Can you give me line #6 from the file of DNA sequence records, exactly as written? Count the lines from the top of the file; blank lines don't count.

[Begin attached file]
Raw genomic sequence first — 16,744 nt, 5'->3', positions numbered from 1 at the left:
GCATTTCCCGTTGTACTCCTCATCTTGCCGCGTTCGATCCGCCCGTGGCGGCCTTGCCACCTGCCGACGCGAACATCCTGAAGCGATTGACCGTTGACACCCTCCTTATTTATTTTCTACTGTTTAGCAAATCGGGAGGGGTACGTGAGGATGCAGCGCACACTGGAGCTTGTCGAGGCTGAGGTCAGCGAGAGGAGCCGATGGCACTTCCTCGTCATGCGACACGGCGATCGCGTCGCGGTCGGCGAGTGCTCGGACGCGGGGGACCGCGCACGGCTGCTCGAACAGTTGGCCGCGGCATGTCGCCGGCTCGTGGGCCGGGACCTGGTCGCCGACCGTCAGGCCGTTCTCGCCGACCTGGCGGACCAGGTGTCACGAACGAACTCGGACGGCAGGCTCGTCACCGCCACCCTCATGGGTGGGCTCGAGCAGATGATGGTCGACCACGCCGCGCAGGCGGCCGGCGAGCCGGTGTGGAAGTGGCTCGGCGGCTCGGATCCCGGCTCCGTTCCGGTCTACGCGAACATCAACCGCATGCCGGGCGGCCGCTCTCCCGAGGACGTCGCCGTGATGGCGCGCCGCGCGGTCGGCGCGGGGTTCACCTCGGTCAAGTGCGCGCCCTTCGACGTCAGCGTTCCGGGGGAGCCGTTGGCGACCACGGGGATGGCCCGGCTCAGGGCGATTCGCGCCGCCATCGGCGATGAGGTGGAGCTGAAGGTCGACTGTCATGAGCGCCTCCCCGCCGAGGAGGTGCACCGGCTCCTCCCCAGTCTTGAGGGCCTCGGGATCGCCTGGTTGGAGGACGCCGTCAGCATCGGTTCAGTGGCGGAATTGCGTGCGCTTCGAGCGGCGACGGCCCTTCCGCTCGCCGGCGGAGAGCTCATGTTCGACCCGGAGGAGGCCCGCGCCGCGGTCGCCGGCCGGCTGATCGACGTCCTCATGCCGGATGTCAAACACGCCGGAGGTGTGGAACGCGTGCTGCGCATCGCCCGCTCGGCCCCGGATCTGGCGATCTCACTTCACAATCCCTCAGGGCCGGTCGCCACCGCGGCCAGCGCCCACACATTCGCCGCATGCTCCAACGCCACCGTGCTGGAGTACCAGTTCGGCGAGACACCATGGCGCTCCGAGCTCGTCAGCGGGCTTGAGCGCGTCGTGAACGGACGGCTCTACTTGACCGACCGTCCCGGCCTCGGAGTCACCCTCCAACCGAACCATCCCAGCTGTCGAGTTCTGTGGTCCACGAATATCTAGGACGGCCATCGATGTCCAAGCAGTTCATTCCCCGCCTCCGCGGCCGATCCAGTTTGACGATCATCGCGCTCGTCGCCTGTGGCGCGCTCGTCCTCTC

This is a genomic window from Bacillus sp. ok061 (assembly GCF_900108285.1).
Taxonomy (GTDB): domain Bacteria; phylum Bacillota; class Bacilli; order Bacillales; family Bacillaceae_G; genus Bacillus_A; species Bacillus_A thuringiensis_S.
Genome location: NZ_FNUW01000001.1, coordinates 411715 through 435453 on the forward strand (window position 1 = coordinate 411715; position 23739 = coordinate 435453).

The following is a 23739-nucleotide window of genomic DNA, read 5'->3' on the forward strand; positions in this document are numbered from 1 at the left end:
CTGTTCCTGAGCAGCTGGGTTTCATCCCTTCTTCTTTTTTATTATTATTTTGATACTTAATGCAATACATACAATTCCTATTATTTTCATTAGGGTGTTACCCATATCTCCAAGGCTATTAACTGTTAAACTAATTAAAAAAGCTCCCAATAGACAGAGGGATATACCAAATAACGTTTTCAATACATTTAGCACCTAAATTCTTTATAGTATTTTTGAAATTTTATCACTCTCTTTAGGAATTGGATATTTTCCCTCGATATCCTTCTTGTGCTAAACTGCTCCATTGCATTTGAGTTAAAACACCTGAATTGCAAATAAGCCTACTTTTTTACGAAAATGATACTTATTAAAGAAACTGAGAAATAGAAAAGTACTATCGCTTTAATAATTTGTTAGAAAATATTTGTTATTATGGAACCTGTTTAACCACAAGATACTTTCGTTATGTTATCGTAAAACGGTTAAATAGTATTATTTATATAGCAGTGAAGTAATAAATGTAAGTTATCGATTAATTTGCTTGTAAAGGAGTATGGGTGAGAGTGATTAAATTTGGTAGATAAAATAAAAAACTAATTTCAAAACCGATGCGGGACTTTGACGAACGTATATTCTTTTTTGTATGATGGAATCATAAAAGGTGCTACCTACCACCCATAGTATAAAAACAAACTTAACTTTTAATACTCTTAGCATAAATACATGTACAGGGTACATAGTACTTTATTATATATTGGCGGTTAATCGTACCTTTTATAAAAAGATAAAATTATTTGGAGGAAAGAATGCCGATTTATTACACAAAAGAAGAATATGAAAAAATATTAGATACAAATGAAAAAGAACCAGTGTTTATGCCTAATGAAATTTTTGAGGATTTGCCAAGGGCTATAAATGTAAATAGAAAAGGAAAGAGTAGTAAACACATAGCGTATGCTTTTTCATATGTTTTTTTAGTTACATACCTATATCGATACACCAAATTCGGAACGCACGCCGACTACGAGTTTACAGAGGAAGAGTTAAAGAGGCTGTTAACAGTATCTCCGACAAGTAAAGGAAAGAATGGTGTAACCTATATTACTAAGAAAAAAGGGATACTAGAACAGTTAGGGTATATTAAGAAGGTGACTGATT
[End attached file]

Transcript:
The following is a 23739-nucleotide window of genomic DNA, read 5'->3' on the forward strand; positions in this document are numbered from 1 at the left end: